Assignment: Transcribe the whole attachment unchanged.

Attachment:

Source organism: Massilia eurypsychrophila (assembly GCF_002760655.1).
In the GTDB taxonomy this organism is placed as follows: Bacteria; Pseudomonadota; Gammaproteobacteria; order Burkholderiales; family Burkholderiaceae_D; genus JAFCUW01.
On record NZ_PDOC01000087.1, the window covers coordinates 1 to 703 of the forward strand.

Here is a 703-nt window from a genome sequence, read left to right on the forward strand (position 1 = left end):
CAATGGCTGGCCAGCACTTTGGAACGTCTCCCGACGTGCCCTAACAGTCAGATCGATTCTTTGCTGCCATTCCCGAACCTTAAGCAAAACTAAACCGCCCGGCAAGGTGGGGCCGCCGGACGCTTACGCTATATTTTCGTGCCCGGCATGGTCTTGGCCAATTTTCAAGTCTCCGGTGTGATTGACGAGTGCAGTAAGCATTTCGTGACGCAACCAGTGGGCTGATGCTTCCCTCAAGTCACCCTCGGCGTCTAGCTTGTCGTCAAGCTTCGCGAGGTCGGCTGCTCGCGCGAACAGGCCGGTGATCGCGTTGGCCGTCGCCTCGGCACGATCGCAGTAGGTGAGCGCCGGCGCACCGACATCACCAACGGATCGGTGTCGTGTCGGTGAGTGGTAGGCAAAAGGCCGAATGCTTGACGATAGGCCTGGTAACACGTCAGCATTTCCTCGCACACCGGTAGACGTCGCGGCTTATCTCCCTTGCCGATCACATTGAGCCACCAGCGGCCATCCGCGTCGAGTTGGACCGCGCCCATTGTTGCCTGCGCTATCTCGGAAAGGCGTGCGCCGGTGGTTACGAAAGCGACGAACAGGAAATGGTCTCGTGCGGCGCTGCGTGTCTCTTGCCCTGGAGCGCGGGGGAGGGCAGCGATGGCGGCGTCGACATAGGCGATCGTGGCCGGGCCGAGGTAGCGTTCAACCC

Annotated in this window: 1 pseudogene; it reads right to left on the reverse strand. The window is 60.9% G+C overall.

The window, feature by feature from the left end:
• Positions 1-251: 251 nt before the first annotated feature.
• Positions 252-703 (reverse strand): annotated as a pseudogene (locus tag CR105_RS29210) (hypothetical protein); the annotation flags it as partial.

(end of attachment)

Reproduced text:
Source organism: Massilia eurypsychrophila (assembly GCF_002760655.1).
In the GTDB taxonomy this organism is placed as follows: Bacteria; Pseudomonadota; Gammaproteobacteria; order Burkholderiales; family Burkholderiaceae_D; genus JAFCUW01.
On record NZ_PDOC01000087.1, the window covers coordinates 1 to 703 of the forward strand.

Here is a 703-nt window from a genome sequence, read left to right on the forward strand (position 1 = left end):
CAATGGCTGGCCAGCACTTTGGAACGTCTCCCGACGTGCCCTAACAGTCAGATCGATTCTTTGCTGCCATTCCCGAACCTTAAGCAAAACTAAACCGCCCGGCAAGGTGGGGCCGCCGGACGCTTACGCTATATTTTCGTGCCCGGCATGGTCTTGGCCAATTTTCAAGTCTCCGGTGTGATTGACGAGTGCAGTAAGCATTTCGTGACGCAACCAGTGGGCTGATGCTTCCCTCAAGTCACCCTCGGCGTCTAGCTTGTCGTCAAGCTTCGCGAGGTCGGCTGCTCGCGCGAACAGGCCGGTGATCGCGTTGGCCGTCGCCTCGGCACGATCGCAGTAGGTGAGCGCCGGCGCACCGACATCACCAACGGATCGGTGTCGTGTCGGTGAGTGGTAGGCAAAAGGCCGAATGCTTGACGATAGGCCTGGTAACACGTCAGCATTTCCTCGCACACCGGTAGACGTCGCGGCTTATCTCCCTTGCCGATCACATTGAGCCACCAGCGGCCATCCGCGTCGAGTTGGACCGCGCCCATTGTTGCCTGCGCTATCTCGGAAAGGCGTGCGCCGGTGGTTACGAAAGCGACGAACAGGAAATGGTCTCGTGCGGCGCTGCGTGTCTCTTGCCCTGGAGCGCGGGGGAGGGCAGCGATGGCGGCGTCGACATAGGCGATCGTGGCCGGGCCGAGGTAGCGTTCAACCC

Annotated in this window: 1 pseudogene; it reads right to left on the reverse strand. The window is 60.9% G+C overall.

The window, feature by feature from the left end:
• Positions 1-251: 251 nt before the first annotated feature.
• Positions 252-703 (reverse strand): annotated as a pseudogene (locus tag CR105_RS29210) (hypothetical protein); the annotation flags it as partial.